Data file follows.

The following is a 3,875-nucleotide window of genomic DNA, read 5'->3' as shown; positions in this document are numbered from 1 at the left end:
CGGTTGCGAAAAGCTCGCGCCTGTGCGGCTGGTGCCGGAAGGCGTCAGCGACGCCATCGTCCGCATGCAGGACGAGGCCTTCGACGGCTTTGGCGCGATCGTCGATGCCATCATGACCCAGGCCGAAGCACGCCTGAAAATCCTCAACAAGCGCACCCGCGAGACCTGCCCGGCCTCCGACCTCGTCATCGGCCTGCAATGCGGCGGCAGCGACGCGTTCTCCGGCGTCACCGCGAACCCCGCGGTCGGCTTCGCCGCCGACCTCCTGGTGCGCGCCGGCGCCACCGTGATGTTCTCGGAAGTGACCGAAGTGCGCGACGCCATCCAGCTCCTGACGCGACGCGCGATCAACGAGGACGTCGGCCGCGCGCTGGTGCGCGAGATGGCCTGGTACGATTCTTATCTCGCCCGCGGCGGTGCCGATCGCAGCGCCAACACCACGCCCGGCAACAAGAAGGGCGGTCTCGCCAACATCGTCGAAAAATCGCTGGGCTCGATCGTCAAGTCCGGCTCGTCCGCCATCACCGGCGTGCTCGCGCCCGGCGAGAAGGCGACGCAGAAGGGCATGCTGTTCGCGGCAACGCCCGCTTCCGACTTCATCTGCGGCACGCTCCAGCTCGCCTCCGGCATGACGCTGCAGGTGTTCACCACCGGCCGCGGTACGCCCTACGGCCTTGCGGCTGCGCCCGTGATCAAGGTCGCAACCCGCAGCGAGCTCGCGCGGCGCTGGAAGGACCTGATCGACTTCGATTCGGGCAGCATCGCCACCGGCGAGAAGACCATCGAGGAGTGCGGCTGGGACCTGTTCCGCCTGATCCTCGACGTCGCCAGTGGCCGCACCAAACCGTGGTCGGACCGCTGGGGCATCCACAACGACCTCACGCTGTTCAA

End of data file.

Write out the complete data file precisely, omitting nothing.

The following is a 3,875-nucleotide window of genomic DNA, read 5'->3' as shown; positions in this document are numbered from 1 at the left end:
CGGTTGCGAAAAGCTCGCGCCTGTGCGGCTGGTGCCGGAAGGCGTCAGCGACGCCATCGTCCGCATGCAGGACGAGGCCTTCGACGGCTTTGGCGCGATCGTCGATGCCATCATGACCCAGGCCGAAGCACGCCTGAAAATCCTCAACAAGCGCACCCGCGAGACCTGCCCGGCCTCCGACCTCGTCATCGGCCTGCAATGCGGCGGCAGCGACGCGTTCTCCGGCGTCACCGCGAACCCCGCGGTCGGCTTCGCCGCCGACCTCCTGGTGCGCGCCGGCGCCACCGTGATGTTCTCGGAAGTGACCGAAGTGCGCGACGCCATCCAGCTCCTGACGCGACGCGCGATCAACGAGGACGTCGGCCGCGCGCTGGTGCGCGAGATGGCCTGGTACGATTCTTATCTCGCCCGCGGCGGTGCCGATCGCAGCGCCAACACCACGCCCGGCAACAAGAAGGGCGGTCTCGCCAACATCGTCGAAAAATCGCTGGGCTCGATCGTCAAGTCCGGCTCGTCCGCCATCACCGGCGTGCTCGCGCCCGGCGAGAAGGCGACGCAGAAGGGCATGCTGTTCGCGGCAACGCCCGCTTCCGACTTCATCTGCGGCACGCTCCAGCTCGCCTCCGGCATGACGCTGCAGGTGTTCACCACCGGCCGCGGTACGCCCTACGGCCTTGCGGCTGCGCCCGTGATCAAGGTCGCAACCCGCAGCGAGCTCGCGCGGCGCTGGAAGGACCTGATCGACTTCGATTCGGGCAGCATCGCCACCGGCGAGAAGACCATCGAGGAGTGCGGCTGGGACCTGTTCCGCCTGATCCTCGACGTCGCCAGTGGCCGCACCAAACCGTGGTCGGACCGCTGGGGCATCCACAACGACCTCACGCTGTTCAA